Plain Language:  There is a center in Massachusetts that uses electric shock on people with disabilities. Advocates are trying to get Congress to pass a law to terminate the practice. A national behavior analyst group has also come out against the use of electric shock after pressure from self-advocates.



Legislature – The Long Session begins in January. One of the primary tasks of the session is to pass a two-year budget for July 2023-2025.  The previous two-year budget from July 2021-June 2023 included additional waiver slots, increased wages for direct support professionals, and some adjustments to special education funding. This was only a start for addressing the significant needs in the I/DD system and NCCDD hopes to see additional allocations directed toward meeting the many unmet needs of the community.

There was hope that an agreement on Medicaid expansion would be reached after the election.  At this point, there will be no vote on Medicaid expansion in December.  This issue will be readdressed in the Long Session and a new bill will have to be drafted.

Plain Language: The NC legislature will start meeting again in January to work on a two-year budget. Advocates will be working to ensure the budget includes funding for I/DD services.


Division of Mental Health, Developmental Disabilities, and Substance Abuse Services (DMHDDSAS) Update

Two key leadership positions in the DMHDDSAS have been filled. Effective December 19, 2022, Kelly Crosbie will serve as Division Director for DMHDDSAS and Renee Rader will serve as Deputy Director.

Crosbie has worked for multiple nonprofit organizations that support individuals with I/DD. Her positions have ranged from chief quality officer for NC Medicaid DHHS to chief strategy officer for Monarch to the chief operating officer for Community Care of North Carolina. Her work was dedicated to promoting greater self-determination and equity in each setting. From 2008-2012, she served as the assistant director for Behavioral Health and Intellectual and Developmental Disabilities at NC Medicaid, where she oversaw benefits such as the Innovations Waiver. And in 2013, she was named NC Medicaid’s chief operating officer. Most recently, Kelly served as the chief quality officer for the Division of Health Benefits (formerly NC Medicaid).

Rader joined the North Carolina Department of Health and Human Services (NCDHHS) in 2011 to expand her impact. Since then, she has led policy and program development in NC Medicaid and DMHDDSAS. As a lead consultant in I/DD, she was instrumental in developing and implementing the Innovations Waiver. Most recently, Renee served as the assistant director for Policy and Programs at DMHDDSAS.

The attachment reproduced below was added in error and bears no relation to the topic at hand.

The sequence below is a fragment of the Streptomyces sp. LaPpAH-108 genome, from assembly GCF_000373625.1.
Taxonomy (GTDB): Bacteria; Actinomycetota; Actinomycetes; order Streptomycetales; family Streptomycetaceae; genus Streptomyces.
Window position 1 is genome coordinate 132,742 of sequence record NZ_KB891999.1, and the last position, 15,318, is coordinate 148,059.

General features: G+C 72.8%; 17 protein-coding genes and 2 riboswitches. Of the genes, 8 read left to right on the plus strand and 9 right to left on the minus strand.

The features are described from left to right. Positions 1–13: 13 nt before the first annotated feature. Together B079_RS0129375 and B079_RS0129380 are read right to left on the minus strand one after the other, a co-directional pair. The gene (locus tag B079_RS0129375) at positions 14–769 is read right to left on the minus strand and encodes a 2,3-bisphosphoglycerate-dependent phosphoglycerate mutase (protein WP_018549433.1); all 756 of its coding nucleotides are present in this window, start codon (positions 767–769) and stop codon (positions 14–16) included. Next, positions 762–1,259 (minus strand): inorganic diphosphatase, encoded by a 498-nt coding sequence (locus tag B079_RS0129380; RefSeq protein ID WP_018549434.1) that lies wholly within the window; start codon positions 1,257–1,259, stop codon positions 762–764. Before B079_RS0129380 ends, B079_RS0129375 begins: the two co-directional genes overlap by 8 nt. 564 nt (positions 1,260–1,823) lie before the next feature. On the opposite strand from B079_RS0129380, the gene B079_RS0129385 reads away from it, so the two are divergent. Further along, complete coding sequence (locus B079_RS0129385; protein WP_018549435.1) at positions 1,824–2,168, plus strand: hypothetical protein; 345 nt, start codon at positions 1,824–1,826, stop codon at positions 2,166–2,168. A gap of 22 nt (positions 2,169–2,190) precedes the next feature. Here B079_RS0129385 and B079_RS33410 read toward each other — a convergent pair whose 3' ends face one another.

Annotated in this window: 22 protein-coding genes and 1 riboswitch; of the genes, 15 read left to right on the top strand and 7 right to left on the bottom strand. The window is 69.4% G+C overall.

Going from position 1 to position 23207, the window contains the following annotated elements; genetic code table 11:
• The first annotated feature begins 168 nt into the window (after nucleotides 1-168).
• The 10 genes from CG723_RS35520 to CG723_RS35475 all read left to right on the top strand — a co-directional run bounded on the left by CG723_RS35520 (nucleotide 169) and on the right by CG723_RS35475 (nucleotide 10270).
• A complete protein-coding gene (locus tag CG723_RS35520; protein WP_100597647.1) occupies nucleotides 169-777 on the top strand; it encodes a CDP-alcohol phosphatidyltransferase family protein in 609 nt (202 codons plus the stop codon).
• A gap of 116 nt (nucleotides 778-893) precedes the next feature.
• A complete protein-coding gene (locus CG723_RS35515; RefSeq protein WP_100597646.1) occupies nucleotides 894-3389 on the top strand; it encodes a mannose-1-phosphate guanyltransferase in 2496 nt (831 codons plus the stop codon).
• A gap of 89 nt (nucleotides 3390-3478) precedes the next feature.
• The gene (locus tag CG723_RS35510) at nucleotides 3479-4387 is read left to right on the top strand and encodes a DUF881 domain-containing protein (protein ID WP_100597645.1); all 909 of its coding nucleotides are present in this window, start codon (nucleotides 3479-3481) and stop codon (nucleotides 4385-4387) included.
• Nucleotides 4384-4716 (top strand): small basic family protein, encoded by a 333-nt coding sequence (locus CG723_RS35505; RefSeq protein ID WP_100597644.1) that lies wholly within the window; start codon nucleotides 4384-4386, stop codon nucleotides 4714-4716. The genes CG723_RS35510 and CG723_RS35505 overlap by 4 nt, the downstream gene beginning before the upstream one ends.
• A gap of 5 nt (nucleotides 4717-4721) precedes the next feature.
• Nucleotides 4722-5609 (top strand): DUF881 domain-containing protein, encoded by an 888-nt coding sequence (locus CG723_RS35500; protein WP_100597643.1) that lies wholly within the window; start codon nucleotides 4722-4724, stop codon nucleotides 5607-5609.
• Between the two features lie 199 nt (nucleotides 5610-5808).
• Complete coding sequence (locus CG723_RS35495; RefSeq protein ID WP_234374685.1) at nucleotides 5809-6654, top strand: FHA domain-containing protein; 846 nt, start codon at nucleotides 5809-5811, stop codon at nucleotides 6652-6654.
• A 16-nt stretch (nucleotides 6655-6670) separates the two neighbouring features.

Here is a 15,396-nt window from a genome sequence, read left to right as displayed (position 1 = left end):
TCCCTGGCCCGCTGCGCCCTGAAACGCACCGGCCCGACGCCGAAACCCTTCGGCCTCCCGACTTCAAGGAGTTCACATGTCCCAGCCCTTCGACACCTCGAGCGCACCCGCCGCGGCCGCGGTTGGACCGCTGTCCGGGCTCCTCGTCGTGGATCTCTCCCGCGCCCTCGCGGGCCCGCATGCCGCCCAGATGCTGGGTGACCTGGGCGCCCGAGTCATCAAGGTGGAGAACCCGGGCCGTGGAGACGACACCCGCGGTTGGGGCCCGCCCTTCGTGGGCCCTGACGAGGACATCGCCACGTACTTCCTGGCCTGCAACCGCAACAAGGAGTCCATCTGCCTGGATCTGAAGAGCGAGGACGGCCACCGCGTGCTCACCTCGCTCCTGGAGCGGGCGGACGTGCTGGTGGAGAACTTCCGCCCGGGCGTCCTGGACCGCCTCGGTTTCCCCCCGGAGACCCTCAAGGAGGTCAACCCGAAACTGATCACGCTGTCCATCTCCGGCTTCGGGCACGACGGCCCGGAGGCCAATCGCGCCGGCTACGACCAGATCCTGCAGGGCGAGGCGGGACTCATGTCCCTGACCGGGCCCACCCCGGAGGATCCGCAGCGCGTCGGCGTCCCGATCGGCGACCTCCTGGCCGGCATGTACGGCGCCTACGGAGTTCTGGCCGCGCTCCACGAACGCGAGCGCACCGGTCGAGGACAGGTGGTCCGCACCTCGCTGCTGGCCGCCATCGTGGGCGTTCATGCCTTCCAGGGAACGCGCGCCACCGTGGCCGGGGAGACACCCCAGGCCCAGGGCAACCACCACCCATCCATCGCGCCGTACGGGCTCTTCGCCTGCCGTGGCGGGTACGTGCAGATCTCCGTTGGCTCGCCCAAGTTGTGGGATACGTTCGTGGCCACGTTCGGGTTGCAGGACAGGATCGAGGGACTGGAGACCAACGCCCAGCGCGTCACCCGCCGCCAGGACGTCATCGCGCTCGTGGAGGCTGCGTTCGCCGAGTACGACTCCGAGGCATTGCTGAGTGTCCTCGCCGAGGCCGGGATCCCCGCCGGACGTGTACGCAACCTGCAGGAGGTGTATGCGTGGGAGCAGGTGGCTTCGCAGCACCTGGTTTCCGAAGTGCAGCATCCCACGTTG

With nearly 60 years of combined experience, Crosbie and Rader have dedicated their professional careers to making a difference in the lives of people with I/DD and improving services for people seeking mental health, substance abuse, and/or disability support. NCCDD congratulates Crosbie and Radar and looks forward to working with them.

Plain Language: There is two new staff in the disability state agency. The new division director of DMHDDSAS is Kelly Crosbie, and the new deputy director is Renee Rader. Both individuals have substantial experience working with people with I/DD. 

Division of Vocational Rehabilitation Services (DVRS)

DVRS received a $13.8 million five-year federal grant to assist community rehabilitation programs in moving from sub-minimum wages to competitive integrative employment (CIE). The grant is in the early stages and will begin with three pilot locations across the state.

Samantha R., et al. v. North Carolina and the NC Department of Health and Human Services

November brought a landmark ruling in the Samantha R. Case. A judge upheld the Olmstead decision and ruled that the State of North Carolina needed to create measurable goals to support people with disabilities in the following areas:

  • Within 10 years, the State must provide services to the 16,314 people waiting for an Innovations (Medicaid) Waiver.
  • The State must address and resolve the severe shortage of Direct Service Professionals (DSPs) who provide community-based support.
  • The State must assist 3,000 people who want to leave or avoid institutional settings and cease new admissions to institutions after 6 years. This is in exception to respite or short-term stabilization.
  • The State must provide quarterly reports about each measure the judge set forth and post data to its website so that the public may receive timely information regarding the State’s progress. The state must also report this information to Disability Rights NC and the judge to allow verification and tracking.

Though the ruling validated the significant need for more community services and supports for people with disabilities in North Carolina, the NCDHHS appealed the decision only weeks later. The appeal has generated a great deal of debate and discussion among various stakeholders in the field. NCCDD is redoubling its advocacy to work with policy and legislative leaders to ensure that people with I/DD have access to supports and services to live in the community, have access to a strong direct care workforce, and have their rights ensured under Olmstead.

Tailored Plan